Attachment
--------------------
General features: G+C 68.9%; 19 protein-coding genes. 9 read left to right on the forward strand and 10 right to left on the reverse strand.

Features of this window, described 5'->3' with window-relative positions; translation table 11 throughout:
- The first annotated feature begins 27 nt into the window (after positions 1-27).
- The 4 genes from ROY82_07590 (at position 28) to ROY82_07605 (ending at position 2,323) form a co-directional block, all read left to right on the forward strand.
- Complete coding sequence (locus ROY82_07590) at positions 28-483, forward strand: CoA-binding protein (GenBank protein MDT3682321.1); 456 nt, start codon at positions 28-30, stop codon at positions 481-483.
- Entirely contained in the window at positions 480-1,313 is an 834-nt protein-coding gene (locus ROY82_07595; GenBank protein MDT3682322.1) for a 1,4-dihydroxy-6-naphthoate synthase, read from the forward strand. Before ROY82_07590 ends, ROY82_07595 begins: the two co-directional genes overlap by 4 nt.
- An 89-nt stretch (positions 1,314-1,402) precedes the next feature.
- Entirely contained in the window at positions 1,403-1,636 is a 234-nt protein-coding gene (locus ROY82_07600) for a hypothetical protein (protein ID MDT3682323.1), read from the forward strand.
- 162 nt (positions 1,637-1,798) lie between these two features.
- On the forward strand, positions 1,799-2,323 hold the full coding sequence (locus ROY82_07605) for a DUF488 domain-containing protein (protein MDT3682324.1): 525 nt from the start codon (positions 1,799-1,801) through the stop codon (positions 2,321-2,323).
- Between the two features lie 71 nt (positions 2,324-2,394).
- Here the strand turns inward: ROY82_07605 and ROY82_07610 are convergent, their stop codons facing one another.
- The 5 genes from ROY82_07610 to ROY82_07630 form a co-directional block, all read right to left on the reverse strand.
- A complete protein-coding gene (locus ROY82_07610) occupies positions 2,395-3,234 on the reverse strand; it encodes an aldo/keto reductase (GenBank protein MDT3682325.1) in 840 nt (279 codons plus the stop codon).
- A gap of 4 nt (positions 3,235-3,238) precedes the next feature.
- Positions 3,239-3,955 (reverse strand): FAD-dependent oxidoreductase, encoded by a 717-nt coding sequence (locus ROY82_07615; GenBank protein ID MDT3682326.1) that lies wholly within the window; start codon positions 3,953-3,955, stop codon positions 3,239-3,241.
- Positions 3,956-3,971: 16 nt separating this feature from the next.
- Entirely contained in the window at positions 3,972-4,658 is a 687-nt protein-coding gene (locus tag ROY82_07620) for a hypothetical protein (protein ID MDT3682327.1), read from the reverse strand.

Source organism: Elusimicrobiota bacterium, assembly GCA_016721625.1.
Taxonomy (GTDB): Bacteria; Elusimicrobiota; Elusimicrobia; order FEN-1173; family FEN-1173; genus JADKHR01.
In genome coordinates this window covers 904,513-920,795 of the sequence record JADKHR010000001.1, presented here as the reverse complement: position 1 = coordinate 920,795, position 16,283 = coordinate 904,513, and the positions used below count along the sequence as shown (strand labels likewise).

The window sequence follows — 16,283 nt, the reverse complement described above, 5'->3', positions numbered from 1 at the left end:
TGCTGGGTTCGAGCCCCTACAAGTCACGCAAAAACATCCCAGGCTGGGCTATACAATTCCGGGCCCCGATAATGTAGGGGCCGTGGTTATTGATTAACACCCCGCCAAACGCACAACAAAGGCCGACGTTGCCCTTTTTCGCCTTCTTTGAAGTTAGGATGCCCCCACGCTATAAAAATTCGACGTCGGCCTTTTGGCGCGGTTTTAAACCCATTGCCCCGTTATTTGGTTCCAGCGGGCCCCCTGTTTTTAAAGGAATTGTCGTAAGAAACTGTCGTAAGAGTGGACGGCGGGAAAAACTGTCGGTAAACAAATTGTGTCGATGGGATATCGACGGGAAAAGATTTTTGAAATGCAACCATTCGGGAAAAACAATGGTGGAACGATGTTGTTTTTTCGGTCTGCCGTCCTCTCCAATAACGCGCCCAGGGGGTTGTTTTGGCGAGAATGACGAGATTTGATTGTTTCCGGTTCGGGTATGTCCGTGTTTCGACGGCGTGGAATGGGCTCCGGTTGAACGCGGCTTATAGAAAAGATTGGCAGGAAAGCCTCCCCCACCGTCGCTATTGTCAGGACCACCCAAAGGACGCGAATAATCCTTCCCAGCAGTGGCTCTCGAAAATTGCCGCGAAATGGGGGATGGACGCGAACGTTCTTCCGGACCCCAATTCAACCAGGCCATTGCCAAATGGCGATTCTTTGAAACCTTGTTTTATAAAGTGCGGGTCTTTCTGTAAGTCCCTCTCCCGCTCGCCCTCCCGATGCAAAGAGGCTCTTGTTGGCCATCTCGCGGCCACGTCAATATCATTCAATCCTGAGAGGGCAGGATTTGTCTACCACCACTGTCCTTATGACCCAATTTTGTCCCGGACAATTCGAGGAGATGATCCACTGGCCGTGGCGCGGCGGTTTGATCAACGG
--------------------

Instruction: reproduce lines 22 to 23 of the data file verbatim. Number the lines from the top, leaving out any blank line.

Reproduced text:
The window sequence follows — 16,283 nt, the reverse complement described above, 5'->3', positions numbered from 1 at the left end:
TGCTGGGTTCGAGCCCCTACAAGTCACGCAAAAACATCCCAGGCTGGGCTATACAATTCCGGGCCCCGATAATGTAGGGGCCGTGGTTATTGATTAACACCCCGCCAAACGCACAACAAAGGCCGACGTTGCCCTTTTTCGCCTTCTTTGAAGTTAGGATGCCCCCACGCTATAAAAATTCGACGTCGGCCTTTTGGCGCGGTTTTAAACCCATTGCCCCGTTATTTGGTTCCAGCGGGCCCCCTGTTTTTAAAGGAATTGTCGTAAGAAACTGTCGTAAGAGTGGACGGCGGGAAAAACTGTCGGTAAACAAATTGTGTCGATGGGATATCGACGGGAAAAGATTTTTGAAATGCAACCATTCGGGAAAAACAATGGTGGAACGATGTTGTTTTTTCGGTCTGCCGTCCTCTCCAATAACGCGCCCAGGGGGTTGTTTTGGCGAGAATGACGAGATTTGATTGTTTCCGGTTCGGGTATGTCCGTGTTTCGACGGCGTGGAATGGGCTCCGGTTGAACGCGGCTTATAGAAAAGATTGGCAGGAAAGCCTCCCCCACCGTCGCTATTGTCAGGACCACCCAAAGGACGCGAATAATCCTTCCCAGCAGTGGCTCTCGAAAATTGCCGCGAAATGGGGGATGGACGCGAACGTTCTTCCGGACCCCAATTCAACCAGGCCATTGCCAAATGGCGATTCTTTGAAACCTTGTTTTATAAAGTGCGGGTCTTTCTGTAAGTCCCTCTCCCGCTCGCCCTCCCGATGCAAAGAGGCTCTTGTTGGCCATCTCGCGGCCACGTCAATATCATTCAATCCTGAGAGGGCAGGATTTGTCTACCACCACTGTCCTTATGACCCAATTTTGTCCCGGACAATTCGAGGAGATGATCCACTGGCCGTGGCGCGGCGGTTTGATCAACGG